How to retire McMahon’s jersey? With headbands and shades

Cameron Smith
September 22, 2011

Jim McMahon is slowly losing his memory. The process through which a beloved quarterback who led the Super Bowl champion 1985 Bears, the BYU Cougars and Roy (Utah) High is slowly losing the capacity to remember the memories that he helped create for millions of fans are excruciating, but it also has had at least one positive side effect: They have sped up the rate at which he receives the recognition he deserves from all his former homes.

Legendary NFL quarterback Jim McMahon at Roy High in Utah
Legendary NFL quarterback Jim McMahon at Roy High in Utah

The latest to jump on that bandwagon was Roy High, which hosted McMahon during the school's football game against Box Elder (Utah) High. During his day on campus, McMahon had his number retired and, perhaps most touchingly, showed up for a game day prep rally on campus where most of the student body donned his trademark headband and shades.

The 1977 Roy graduate, who was wearing a pair of his best specs for the occasion, posed for photos with hordes of students. He reflected warmly on his time with the school. And he even took a pot shot at BYU, which has refused to induct him into the school's Hall of Fame because he failed to graduate, finishing nine credits short of his diploma.

"It's nice to come back to a place I actually did graduate from, because I'm still missing that college thing," McMahon told the Salt Lake Tribune.

"[Having a uniform retired is] a great honor. That's going to be up there forever, as long as the school's there."

Fittingly, one of McMahon's high school teammates -- former Roy receiver Freddie Fernandez -- is now at the helm of Roy's football program, trying to return it to the proud status in which it existed when they starred. According to the Deseret News, Roy hasn't had a winning football season in almost 20 years.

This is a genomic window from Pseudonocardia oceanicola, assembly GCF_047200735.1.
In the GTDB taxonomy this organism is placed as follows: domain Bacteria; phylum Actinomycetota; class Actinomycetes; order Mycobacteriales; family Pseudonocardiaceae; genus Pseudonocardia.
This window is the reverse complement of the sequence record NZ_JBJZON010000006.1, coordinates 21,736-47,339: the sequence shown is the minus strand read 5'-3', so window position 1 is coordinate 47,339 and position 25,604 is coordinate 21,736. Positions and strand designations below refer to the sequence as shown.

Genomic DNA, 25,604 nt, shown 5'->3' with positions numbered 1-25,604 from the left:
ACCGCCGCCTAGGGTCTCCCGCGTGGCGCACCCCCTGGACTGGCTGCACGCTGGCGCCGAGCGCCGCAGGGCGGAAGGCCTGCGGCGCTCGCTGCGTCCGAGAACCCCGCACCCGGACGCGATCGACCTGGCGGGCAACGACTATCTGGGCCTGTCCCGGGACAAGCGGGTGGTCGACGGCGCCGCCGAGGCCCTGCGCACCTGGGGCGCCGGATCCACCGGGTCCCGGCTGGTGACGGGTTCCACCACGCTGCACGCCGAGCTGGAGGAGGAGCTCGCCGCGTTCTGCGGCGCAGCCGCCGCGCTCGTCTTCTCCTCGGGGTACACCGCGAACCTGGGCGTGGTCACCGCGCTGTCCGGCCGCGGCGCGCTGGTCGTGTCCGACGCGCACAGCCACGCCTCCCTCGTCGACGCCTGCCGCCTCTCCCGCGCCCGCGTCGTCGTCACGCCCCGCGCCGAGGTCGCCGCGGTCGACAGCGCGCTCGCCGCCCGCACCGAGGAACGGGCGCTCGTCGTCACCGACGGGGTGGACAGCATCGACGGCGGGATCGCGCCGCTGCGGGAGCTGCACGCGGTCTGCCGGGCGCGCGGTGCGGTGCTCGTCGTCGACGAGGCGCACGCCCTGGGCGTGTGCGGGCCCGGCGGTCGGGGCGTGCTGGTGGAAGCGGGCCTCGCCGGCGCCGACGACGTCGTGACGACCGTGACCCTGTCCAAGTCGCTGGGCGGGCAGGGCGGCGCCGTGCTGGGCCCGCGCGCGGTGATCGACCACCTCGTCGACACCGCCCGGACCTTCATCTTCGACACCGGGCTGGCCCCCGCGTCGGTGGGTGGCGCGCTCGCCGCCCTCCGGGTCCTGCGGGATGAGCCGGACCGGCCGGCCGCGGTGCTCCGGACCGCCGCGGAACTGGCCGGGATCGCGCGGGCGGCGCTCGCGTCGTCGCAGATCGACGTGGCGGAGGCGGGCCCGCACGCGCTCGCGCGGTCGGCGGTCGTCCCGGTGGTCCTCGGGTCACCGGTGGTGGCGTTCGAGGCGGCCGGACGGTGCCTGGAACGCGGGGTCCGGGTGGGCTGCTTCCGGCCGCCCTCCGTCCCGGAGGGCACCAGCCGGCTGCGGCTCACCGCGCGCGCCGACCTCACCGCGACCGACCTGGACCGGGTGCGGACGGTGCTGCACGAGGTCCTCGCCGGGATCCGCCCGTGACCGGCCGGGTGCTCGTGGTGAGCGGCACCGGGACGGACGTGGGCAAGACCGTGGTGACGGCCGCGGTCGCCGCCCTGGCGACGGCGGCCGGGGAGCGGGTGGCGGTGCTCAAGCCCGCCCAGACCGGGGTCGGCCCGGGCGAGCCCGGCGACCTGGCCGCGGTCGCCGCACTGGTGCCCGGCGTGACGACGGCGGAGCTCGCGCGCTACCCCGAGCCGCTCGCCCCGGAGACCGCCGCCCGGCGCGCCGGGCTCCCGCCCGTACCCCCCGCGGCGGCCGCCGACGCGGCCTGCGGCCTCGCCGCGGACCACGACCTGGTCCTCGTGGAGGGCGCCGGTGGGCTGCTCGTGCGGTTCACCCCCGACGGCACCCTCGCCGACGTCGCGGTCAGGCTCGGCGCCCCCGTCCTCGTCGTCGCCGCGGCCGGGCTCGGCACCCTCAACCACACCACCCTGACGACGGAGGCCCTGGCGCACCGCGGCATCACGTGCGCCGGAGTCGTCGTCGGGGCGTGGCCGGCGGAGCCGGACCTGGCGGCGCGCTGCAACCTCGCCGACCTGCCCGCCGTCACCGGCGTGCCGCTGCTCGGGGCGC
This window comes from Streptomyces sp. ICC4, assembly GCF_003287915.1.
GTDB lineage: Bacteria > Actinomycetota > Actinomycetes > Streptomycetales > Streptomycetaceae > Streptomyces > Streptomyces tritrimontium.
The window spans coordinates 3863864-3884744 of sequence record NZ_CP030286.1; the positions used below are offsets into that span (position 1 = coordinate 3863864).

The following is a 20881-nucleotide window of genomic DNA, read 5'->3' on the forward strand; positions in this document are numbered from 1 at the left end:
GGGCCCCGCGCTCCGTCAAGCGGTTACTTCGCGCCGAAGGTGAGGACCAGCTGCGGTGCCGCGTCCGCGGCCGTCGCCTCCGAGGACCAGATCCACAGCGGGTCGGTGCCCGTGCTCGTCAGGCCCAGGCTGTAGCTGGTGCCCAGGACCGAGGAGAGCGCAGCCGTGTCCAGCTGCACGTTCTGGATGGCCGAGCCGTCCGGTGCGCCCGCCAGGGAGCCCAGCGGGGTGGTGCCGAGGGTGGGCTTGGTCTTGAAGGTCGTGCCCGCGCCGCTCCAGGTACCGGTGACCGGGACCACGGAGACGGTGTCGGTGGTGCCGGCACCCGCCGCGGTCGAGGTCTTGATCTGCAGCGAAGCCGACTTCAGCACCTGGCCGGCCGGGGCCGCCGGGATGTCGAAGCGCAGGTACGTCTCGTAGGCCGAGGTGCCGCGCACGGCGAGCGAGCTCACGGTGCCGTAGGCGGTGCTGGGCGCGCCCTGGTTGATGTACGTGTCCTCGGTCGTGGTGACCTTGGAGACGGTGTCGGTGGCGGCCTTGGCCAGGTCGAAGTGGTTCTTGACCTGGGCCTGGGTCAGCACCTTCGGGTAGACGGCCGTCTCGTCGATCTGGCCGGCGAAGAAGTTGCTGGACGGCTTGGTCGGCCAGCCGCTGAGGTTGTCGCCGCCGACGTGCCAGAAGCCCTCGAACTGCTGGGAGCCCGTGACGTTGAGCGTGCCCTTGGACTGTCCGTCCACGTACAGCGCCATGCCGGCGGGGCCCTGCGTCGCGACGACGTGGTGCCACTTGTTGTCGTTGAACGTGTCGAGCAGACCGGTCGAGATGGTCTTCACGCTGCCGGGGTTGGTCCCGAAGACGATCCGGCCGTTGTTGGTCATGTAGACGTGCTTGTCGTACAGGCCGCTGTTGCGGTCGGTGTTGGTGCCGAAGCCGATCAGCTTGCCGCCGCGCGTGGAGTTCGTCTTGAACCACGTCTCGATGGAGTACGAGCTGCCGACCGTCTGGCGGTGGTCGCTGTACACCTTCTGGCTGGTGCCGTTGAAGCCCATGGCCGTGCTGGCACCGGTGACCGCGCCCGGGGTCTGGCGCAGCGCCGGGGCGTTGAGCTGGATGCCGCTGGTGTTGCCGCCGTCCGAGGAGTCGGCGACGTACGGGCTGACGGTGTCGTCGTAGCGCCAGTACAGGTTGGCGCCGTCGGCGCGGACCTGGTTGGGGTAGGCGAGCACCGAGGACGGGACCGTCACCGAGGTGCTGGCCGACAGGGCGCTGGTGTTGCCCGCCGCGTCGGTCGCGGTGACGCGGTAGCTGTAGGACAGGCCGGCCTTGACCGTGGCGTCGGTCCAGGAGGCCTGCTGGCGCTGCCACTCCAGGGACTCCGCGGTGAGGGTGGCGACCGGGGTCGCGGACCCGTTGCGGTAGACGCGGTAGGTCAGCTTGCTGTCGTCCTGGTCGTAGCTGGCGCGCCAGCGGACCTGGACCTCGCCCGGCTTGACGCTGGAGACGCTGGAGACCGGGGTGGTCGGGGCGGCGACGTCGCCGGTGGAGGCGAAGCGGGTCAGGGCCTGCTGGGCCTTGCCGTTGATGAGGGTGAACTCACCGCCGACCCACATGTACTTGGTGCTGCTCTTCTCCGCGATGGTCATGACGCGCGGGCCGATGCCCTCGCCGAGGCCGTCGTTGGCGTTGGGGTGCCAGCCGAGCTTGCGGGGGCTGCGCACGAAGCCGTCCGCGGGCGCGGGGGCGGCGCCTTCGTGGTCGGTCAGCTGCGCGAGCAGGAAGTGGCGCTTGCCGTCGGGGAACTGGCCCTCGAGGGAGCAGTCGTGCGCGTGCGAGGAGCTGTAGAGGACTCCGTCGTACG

McMahon said that having Fernandez be a part of his ceremony made the day all the more special, though he emphasized that all the honors mean much more to his father than to him, as he told the Deseret News.

"It was very nice, man," McMahon said following Friday morning's assembly. "It was quite a tribute, and I'm happy for my Dad. My Dad is so excited that all of this is going on, and now if I can get in the BYU Hall of Fame. I've still got to graduate to get in that one. … It's not that big of a deal to me, but it means a lot to Pop."

With that in mind, McMahon is back at BYU, enrolled in a math class that would count toward the credits that are keeping him from officially graduating.

Whether or not he eventually graduates from BYU, McMahon knows that know he walked into this sunset on his own terms and still received the accolades often reserved only for those who play along with the rules proscribed them.

As history shows, that was never in the game plan for the man in the headband and shades.

"I had a great career," he told the Deseret News. "I enjoyed playing wherever I went; I did things my way, which not many people can say they did, I retired at 37 years old and I've been living the American dream ever since.

"I put my kids through college, so I've done pretty well for a little skinny white boy from California and Roy."

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